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Japan's 3G race heats up
Posted: 28-Oct-2002 [Source: Wireless Report]

[KDDI 3G CDMA users significnatly outnumber DoCoMo FOMA subscribers. Content, coverage, and cool handsets continue to be key in attracting new 3G subscribers for both providers.]

by Daniel Scuka, Wireless Watch Japan -- "In August, the Japanese traditionally return to their hometowns to celebrate O-Bon holidays to honor deceased ancestors. Some may think a similar ceremony should be instituted for NTT DoCoMo's 3G FOMA network which, if not quite yet dead, is certainly in grave need of resuscitation.

On July 31, the Telecommunications Carriers Association reported that the much-talked-about FOMA, based on the W-CDMA standard, had amassed a grand total of just 127,400 subscribers in nine months of operation, versus KDDI's 1,644,600 3G CDMA subscribers amassed in just three months. It's starting to look like DoCoMo have a major disaster on their hands, and there's little anyone can do about it except wait for the new W-CDMA infrastructure to be built out -- while the KDDI folks dance all the way to the bank.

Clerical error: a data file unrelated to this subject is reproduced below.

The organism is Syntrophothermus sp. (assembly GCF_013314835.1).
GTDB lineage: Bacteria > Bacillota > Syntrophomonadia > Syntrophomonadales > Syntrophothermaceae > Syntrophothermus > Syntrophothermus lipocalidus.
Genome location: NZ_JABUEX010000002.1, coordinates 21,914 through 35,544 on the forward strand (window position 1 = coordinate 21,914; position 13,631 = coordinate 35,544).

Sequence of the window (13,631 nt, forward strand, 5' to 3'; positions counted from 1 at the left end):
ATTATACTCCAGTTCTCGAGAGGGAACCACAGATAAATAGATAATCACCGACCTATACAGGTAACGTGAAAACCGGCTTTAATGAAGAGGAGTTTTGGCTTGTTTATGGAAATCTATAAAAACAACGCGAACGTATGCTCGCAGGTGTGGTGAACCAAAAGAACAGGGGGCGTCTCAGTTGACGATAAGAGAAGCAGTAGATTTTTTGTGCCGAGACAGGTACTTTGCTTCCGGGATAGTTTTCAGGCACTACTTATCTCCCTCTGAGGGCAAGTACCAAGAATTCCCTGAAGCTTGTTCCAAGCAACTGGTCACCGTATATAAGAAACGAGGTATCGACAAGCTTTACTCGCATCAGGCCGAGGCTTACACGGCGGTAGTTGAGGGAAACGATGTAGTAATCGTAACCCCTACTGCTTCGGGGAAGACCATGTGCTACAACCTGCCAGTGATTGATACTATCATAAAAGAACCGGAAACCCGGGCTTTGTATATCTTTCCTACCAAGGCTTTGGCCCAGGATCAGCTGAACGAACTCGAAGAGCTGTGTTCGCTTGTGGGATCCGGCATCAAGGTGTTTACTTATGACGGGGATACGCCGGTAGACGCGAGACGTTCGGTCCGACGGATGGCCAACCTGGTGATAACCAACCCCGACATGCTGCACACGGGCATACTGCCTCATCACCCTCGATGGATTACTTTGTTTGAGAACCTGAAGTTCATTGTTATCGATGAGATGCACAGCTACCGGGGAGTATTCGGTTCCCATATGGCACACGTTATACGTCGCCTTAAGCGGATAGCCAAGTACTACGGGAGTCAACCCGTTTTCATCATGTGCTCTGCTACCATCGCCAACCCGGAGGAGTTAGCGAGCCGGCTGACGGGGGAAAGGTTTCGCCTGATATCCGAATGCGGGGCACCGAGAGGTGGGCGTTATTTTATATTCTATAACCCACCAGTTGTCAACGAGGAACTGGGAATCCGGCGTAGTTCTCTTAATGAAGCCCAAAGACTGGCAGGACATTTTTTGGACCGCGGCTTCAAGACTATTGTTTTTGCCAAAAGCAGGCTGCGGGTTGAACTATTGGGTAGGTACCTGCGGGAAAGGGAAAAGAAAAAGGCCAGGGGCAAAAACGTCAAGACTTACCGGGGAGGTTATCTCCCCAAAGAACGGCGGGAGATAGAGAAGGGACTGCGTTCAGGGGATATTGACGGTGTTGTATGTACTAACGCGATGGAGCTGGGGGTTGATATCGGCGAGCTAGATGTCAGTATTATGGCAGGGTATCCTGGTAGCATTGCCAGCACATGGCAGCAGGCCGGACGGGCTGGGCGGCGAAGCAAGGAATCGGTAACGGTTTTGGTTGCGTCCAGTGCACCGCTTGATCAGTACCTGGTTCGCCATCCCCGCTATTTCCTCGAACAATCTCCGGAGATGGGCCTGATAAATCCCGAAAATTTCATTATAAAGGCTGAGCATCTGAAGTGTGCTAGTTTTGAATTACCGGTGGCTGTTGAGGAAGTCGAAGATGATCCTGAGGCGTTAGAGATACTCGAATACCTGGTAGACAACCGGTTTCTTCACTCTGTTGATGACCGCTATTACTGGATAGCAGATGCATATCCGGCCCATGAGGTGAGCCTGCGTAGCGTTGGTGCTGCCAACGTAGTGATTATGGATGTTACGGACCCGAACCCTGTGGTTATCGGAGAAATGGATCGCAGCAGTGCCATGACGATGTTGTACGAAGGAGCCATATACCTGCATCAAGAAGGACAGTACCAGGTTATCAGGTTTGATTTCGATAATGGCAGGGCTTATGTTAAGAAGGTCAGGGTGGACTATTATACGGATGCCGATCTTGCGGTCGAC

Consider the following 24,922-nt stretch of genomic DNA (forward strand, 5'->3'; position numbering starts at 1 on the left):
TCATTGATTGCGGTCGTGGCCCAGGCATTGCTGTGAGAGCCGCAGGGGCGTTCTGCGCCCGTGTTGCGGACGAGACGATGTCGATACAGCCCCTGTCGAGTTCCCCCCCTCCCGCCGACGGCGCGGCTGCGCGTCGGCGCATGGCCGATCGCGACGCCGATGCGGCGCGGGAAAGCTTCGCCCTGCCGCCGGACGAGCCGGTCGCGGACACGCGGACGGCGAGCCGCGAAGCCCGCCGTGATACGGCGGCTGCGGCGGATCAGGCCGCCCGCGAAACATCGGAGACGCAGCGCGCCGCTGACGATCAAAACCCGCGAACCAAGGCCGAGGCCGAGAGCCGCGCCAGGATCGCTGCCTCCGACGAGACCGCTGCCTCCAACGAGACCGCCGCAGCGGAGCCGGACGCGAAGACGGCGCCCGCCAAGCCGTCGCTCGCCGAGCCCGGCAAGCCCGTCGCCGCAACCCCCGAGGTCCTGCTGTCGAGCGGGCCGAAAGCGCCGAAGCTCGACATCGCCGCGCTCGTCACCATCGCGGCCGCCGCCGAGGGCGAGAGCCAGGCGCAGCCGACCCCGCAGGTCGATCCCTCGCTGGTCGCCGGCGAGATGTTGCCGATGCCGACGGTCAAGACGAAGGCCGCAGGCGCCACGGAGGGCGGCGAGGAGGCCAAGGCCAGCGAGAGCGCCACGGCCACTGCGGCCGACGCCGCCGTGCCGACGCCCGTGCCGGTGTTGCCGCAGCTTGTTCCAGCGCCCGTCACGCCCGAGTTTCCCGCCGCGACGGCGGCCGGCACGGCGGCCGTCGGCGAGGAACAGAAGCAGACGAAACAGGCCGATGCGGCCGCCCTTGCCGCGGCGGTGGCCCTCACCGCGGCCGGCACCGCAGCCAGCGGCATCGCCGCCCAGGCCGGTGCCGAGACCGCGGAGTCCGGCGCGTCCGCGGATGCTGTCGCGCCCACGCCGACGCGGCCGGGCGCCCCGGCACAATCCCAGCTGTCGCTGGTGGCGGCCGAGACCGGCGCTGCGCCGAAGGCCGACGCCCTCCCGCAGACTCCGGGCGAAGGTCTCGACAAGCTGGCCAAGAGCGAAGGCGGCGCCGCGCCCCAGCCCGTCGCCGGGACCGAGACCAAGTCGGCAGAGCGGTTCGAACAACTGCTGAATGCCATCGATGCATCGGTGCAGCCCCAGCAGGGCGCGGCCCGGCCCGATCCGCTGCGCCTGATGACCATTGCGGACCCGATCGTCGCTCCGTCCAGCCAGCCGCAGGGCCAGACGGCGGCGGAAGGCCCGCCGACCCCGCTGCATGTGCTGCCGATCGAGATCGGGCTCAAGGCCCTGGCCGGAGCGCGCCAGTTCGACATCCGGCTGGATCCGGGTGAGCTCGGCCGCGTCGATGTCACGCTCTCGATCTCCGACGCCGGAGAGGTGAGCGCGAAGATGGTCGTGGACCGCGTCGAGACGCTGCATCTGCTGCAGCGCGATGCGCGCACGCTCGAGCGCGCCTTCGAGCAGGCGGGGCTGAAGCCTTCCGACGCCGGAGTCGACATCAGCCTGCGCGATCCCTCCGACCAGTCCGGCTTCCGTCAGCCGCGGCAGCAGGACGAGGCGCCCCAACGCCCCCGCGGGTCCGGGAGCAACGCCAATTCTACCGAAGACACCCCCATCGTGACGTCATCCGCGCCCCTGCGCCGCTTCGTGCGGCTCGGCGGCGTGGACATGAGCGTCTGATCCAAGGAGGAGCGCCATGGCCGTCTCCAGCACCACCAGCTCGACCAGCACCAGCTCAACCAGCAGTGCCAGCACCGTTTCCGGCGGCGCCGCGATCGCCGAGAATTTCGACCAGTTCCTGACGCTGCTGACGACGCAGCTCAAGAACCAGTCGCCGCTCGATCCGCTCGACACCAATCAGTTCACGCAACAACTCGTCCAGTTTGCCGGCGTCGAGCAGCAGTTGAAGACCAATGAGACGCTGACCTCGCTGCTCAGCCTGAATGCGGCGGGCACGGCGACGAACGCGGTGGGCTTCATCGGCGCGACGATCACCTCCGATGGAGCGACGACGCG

The fundamental problem facing Big D is that W-CDMA is an entirely new network. The handsets, the base stations, and the network infrastructure are all brand- new and absolutely incompatible with the existing 2G PDC (personal digital cellular) system. As a result, during the time it takes DoCoMo to build the network, establish and test the base stations nationwide, refine the handsets, and devise some sort of 3G-bandwidth- optimized wireless Internet content, users of the system are largely involved -- whether they like it or not -- in what is little more than a massive beta test.

Despite the whiz-bang 384-Kbps download speed (maximum), a FOMA phone is still primarily -- Surprise! - - a phone, and most mobile dialers are not keen to buy an expensive handset (the D2101V still runs over $300) that won't give voice coverage nationwide and that still experiences blackouts in areas that are covered. Also, battery life remains a significant issue, with subscribers often enjoying less than a days' use before the handset dies. Finally, when the handset does connect to the network (and the battery, um, isn't dead), there's still only a single 3G-bandwidth-optimized content service for high-speed punters to enjoy, and that's the i- Motion video clip system. But even this disappoints. The videos are limited to 15 seconds, and watching lost of them will kill the battery even faster. Sigh!"


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